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One of the great things about Cocoa / iOS development is also one of its downsides: you don’t need to know exactly what’s going on behind the scenes. Judging from some of the questions that come up on StackOverflow with surprising regularity, a sizeable number of users don’t realise that a
UITableView is actually recycling views and cells to conserve memory.
This introduces a lot of problems when developers come to implementing things like galleries. Almost every other day there’s a question along the lines of “I put ten images into a scroll view and my phone crashed, what’s going on?”. Inevitably it’s down to memory simply running out. Until iOS 6 you were faced with several far from ideal options to fix this: write your own recycling system, use one of several open-source options (of varying quality), or hack a
UITableView to pieces.
Collection views change that, in a good way. Some people describe them as “gallery views”, but that’s actually not the case -
UICollectionView goes deeper than that. Unlike a table view, the display logic (how your items are laid out on the screen) is totally decoupled from the recycling logic. A collection view is paired up with a layout class that describes where and how elements should be positioned.
The most common layout - a gallery - is provided through the built-in
UICollectionViewFlowLayout class, but by substituting your own layouts you are free to display your items however you want: cover flow, 3D-like layouts, circular layouts, pile layouts (à la Mail) - they’re all easily achieved by switching out the layout class.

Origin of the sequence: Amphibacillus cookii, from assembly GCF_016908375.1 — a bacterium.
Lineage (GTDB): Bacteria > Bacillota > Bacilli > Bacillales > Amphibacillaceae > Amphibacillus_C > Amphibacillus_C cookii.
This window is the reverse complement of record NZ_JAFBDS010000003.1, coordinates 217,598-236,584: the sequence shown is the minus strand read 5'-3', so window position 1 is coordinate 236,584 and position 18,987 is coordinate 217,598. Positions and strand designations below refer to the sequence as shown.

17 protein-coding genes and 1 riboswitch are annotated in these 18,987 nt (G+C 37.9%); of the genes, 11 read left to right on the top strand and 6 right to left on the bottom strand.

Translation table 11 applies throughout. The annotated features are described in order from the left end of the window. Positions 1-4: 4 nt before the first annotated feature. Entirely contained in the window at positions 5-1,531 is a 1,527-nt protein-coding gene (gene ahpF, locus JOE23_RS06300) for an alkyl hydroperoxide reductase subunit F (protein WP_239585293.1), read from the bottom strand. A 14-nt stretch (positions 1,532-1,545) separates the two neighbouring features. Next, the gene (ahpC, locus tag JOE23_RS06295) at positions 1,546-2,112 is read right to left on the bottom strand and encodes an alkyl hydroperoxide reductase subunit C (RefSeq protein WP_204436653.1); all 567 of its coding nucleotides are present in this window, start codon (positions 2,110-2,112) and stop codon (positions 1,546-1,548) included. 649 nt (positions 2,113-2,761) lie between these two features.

There is, of course, a downside to all these benefits: collection views are only available on iOS 6. To be honest, for many people this shouldn’t be a problem. Some of the apps I work on show over 80% of users running iOS 6, and that’s only two months after it was released.
However, there’s good news for those looking to implement flow and gallery layouts - Peter Steinberger has put together a great drop-in replacement class for iOS 4.3-5 that has a 100% compatible collection view API.
Stop Writing Custom Galleries
The upshot of this is it would be absolutely crazy to implement your own recycling gallery view from scratch, even if you have to sub-class a collection view or write your own layout to get the effect you want. Setting aside the fact that in the vast majority of cases using a collection view will save development cost and time, you’re also backed by code that’s received far more testing time than your custom written class ever will.
The take away lesson: collection views are a fantastic addition to iOS, and you should be using them wherever possible in your apps rather than custom or third-party code. Learn to love them, and you will be rewarded.